I wanted to share my two favorite parts. The first about literature and the second of Clive's growing pressure to believe. (Mother-in-law, Shirley, has since given her her copy!!!!)
Literature enlarges our being by admitting us to experiences not our own. They may be beautiful, terrible, awe-inspiring, exhilerating, pathetic, comic or merely piquant. Literature gives the entree to them all. Those of us who have been true readers all our life seldom realize the enormous extension of our being that we ow to authors. We realize it best when we talk with an unliterary friend. He may be full of goodness and good sense but he inhabits a tiny world. In it, we should be suffocated. My own eyes are not enough for me. Even the eyes of all humanity are not enough. Very gladly would I learn what face things present to a mouse or bee.
In reading great literature I become a thousand men and yet remain myself. Like the night sky in a Greek poem, I see with a thousand eyes, but it is still I who see. Here as in worship, in love, in moral action, and in knowing, I transcend myself: and am never more myself than when I do.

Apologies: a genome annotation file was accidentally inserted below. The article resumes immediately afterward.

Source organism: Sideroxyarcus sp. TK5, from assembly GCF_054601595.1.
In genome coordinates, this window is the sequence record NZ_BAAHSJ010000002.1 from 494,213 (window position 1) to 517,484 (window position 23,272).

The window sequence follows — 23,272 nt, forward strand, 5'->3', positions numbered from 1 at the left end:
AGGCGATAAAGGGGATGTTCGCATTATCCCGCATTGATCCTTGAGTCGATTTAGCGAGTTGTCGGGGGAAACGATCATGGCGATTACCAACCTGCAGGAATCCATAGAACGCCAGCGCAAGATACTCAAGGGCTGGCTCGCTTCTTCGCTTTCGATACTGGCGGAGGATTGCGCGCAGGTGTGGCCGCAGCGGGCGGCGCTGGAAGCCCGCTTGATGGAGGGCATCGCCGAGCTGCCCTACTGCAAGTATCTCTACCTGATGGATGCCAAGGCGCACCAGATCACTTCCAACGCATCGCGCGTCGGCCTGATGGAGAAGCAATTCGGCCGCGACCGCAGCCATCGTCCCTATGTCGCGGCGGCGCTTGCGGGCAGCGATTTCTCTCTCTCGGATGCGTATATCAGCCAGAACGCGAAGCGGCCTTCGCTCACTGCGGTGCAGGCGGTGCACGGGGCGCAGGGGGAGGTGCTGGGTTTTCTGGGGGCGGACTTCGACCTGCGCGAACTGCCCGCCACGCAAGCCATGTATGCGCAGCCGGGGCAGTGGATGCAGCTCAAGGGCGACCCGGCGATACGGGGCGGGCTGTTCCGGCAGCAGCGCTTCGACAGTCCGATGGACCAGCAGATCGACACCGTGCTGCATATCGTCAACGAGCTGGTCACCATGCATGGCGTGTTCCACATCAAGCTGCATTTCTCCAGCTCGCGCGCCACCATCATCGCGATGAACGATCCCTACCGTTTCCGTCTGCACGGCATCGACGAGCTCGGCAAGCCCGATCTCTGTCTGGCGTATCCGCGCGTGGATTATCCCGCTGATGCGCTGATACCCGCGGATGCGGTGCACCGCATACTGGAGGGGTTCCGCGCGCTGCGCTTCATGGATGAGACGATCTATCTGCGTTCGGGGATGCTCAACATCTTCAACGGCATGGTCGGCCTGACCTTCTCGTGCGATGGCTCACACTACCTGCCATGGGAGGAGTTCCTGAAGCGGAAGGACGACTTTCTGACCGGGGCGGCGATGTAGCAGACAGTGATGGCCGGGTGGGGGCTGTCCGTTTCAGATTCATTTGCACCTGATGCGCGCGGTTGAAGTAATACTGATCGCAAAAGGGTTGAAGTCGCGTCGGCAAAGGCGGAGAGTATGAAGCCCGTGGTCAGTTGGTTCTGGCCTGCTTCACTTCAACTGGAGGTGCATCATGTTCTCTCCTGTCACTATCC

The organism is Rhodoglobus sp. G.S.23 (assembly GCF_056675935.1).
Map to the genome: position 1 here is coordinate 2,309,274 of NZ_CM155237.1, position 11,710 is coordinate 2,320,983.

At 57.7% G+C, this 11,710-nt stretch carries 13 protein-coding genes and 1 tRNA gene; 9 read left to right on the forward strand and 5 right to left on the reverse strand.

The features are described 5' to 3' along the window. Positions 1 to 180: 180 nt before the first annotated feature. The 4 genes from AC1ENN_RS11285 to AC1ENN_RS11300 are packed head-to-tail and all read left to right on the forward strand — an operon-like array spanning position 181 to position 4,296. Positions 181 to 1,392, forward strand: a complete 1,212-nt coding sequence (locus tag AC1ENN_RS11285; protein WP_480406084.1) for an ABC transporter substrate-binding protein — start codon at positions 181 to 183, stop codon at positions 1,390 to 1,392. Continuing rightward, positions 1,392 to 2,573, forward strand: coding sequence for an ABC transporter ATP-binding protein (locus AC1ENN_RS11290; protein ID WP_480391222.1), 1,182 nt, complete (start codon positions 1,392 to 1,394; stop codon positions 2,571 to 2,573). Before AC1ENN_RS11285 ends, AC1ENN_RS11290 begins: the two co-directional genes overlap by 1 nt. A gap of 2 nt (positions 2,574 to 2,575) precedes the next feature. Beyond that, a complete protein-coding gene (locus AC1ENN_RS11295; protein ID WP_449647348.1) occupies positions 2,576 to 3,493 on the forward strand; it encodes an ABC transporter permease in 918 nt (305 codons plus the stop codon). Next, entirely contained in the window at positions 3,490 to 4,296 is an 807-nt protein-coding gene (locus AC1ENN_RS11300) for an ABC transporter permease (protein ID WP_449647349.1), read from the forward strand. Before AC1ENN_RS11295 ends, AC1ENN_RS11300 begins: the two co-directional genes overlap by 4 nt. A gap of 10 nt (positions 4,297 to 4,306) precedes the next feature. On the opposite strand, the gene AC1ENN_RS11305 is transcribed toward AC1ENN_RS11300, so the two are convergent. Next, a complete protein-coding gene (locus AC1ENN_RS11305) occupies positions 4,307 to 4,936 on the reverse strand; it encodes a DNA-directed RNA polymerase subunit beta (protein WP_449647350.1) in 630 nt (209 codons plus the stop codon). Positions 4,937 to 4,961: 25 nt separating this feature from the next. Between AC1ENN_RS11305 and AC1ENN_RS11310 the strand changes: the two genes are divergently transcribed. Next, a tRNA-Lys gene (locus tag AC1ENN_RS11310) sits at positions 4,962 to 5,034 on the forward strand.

UNDER PRESSURE TO BELIEVE
T.D. ("Harry") Weldon was the tutor and college lecturer in the Greats at Magdan College. He was a cynic who scoffed at all creeds and almost all positive assertions, a man, Jack once wrote, who, "believes that he has seen through everything and lives at rock bottom." One day they were talking in Jack's room about the odd events of history when Weldon remarked that there was good evidence supporting the historicity of the Gospels. "Rum thing that stuff of Fraser's about the Dying God," Weldon said. "It almost looks as if it really happened once." Jack could harldy believe his ears. His guest was drinking whiskey but showed no sign of being drunk. When Jack pressed him for more information he seemed anxious to change the subject.
The effect on Jack was shattering. He examined the evidence on his own and had to agree that it was suprisingly good. From this time onward he felt under pressure to believe. He could not get out of his head such arguments as Chesterton's that, in claiming to be the Son of God, Jesus Christ was either a lunatic or a dishonest fraud or He was speaking the truth. Jack reread the Gospels and became more and more aware that they were not myths or made up stories at all, because the authors were simply too artless and unimaginative.